Fiat Chrysler Automobiles NV appointed a new CEO after the health of long-time leader Sergio Marchionne unexpectedly deteriorated after surgery, finishing with his death last weekend. Although it has not been spelled out, I think he must have had a massive stroke.
“Fiat Chrysler Automobiles NV communicates with profound sorrow that during the course of this week unexpected complications arose while Mr. Marchionne was recovering from surgery and that these have worsened significantly in recent hours,” the automaker said in a statement. “As a consequence, Mr. Marchionne will be unable to return to work.”
FCA Chairman John Elkann said in a statement he is “profoundly saddened to learn of Sergio’s state of health. It is a situation that was unthinkable until a few hours ago, and one that leaves us all with a real sense of injustice.”
“The iconic reign of Sergio Marchionne is over at FCA,” said Rebecca Lindland, senior analyst at Kelley Blue Book. “Mike Manley is a very worthy replacement, with his global expertise and experience running Jeep, especially the highly successful launch of the Jeep Wrangler this year. While running FCA is a wider, broader job than running Jeep and Ram, Manley has been a loyal and worthy lieutenant to Marchionne for years.”
“Mike Manley is a logical, solid choice to replace Marchionne in light of the success of Jeep and FCA’s future being dependent on the success of Jeep and other global brands,” said Michelle Krebs, analyst with Kelley Blue Book.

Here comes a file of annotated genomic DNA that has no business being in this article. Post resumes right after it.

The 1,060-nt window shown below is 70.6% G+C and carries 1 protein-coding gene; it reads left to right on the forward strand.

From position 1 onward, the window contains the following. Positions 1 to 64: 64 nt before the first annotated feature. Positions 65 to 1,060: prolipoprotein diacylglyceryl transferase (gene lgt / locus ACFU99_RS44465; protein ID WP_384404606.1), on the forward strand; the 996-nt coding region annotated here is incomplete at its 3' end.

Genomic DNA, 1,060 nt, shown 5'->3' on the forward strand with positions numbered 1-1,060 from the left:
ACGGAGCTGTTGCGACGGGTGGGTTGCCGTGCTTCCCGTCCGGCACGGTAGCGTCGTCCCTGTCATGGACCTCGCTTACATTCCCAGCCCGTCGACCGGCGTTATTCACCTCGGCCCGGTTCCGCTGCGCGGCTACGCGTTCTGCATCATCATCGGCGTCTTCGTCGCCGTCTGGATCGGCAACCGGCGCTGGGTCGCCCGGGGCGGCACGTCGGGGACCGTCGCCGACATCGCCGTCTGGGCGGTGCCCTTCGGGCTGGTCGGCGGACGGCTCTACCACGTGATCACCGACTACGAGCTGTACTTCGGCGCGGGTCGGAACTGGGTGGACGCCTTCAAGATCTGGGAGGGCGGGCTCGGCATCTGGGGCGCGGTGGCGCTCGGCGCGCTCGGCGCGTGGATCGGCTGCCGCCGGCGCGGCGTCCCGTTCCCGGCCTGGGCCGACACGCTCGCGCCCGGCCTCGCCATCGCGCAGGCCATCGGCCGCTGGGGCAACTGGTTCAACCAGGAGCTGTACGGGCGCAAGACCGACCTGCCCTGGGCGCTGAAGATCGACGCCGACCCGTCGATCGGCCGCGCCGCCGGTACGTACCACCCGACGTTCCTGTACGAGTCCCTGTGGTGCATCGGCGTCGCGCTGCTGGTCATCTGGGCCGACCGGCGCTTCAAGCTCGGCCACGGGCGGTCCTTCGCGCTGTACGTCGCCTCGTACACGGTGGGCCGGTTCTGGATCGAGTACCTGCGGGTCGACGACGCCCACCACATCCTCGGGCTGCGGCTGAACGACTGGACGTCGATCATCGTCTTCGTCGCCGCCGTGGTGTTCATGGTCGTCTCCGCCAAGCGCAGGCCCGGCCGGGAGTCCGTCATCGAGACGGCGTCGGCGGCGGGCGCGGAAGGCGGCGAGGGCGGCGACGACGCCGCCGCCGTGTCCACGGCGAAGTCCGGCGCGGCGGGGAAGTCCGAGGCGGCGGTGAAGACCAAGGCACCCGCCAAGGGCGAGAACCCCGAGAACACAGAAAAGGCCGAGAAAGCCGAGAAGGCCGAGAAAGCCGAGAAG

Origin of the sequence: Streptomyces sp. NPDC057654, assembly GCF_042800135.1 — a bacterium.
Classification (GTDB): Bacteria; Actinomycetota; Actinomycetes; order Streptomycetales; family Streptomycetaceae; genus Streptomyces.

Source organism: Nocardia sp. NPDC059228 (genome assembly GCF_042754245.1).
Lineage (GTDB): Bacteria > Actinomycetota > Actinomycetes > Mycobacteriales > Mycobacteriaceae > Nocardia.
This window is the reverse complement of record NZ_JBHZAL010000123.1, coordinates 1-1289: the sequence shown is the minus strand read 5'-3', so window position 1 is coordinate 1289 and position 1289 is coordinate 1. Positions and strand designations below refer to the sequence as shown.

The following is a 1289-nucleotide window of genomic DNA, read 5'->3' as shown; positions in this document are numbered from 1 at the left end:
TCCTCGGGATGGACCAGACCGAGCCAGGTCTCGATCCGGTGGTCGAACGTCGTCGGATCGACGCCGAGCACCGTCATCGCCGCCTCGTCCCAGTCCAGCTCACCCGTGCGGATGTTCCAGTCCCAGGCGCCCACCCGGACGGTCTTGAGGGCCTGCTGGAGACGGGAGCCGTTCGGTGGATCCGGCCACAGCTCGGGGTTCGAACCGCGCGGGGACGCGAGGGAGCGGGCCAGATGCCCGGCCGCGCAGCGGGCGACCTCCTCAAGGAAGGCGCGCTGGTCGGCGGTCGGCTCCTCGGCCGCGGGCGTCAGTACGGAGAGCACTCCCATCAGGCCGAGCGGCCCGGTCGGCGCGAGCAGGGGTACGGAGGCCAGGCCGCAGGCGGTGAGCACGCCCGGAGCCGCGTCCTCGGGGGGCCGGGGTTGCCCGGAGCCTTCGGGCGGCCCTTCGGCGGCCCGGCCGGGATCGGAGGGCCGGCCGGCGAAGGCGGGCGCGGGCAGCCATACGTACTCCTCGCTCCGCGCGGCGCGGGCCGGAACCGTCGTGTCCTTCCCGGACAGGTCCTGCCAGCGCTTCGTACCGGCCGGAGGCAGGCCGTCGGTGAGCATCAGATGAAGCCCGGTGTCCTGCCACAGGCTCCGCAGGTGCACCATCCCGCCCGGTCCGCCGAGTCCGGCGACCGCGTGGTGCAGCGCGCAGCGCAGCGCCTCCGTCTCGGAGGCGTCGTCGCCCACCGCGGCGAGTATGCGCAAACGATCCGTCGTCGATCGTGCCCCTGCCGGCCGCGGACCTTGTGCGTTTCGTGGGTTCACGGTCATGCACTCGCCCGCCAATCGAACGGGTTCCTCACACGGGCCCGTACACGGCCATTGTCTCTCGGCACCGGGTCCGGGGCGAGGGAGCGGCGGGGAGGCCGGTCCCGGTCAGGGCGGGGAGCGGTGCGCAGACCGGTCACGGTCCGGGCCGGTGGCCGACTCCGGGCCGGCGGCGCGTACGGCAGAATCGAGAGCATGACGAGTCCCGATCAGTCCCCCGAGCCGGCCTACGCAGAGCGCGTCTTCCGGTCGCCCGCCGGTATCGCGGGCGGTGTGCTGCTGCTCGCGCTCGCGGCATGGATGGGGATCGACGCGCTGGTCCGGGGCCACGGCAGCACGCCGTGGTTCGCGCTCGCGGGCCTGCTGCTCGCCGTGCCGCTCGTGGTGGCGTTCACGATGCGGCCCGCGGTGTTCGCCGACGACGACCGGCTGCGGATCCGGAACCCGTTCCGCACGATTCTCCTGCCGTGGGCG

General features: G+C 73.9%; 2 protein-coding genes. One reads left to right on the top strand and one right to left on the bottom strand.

Marchionne’s health condition sped up the timeline for a succession decision. He had already announced he was planning to leave by early next year.
Marchionne, known for his rumpled sweaters and nonstop work habits, is one of the longest-serving CEOs in the auto industry. He was appointed in 2004 as the fifth Fiat chief in a two-year period. He managed to return the carmaker to profit in 2005 by cutting costs, laying off workers and then looking for a partner. The company had lost more than 6 billion euros ($7.04 billion) in 2003.
With the acquisition of Chrysler in 2014, completing a five-year process, he gave Fiat the global scale needed to survive. Still, as the world’s seventh-largest automaker, the company may lack the size it needs to compete in an industry being reinvented by the emergence of autonomous driving and electrification.
“The bulk of this business is producing earnings which are almost genetically predetermined,” Marchionne had said, “because of decisions that have been made in the past and which are now being executed in a market where that call has been made. The reality is 80 percent of the earnings of this house in 2022 are only going to come from the four brands that we heard about today.”
Those plans include efforts to leverage the highly profitable Jeep and Ram brands in the U.S. and abroad with higher-margin products that fill holes in their respective portfolios.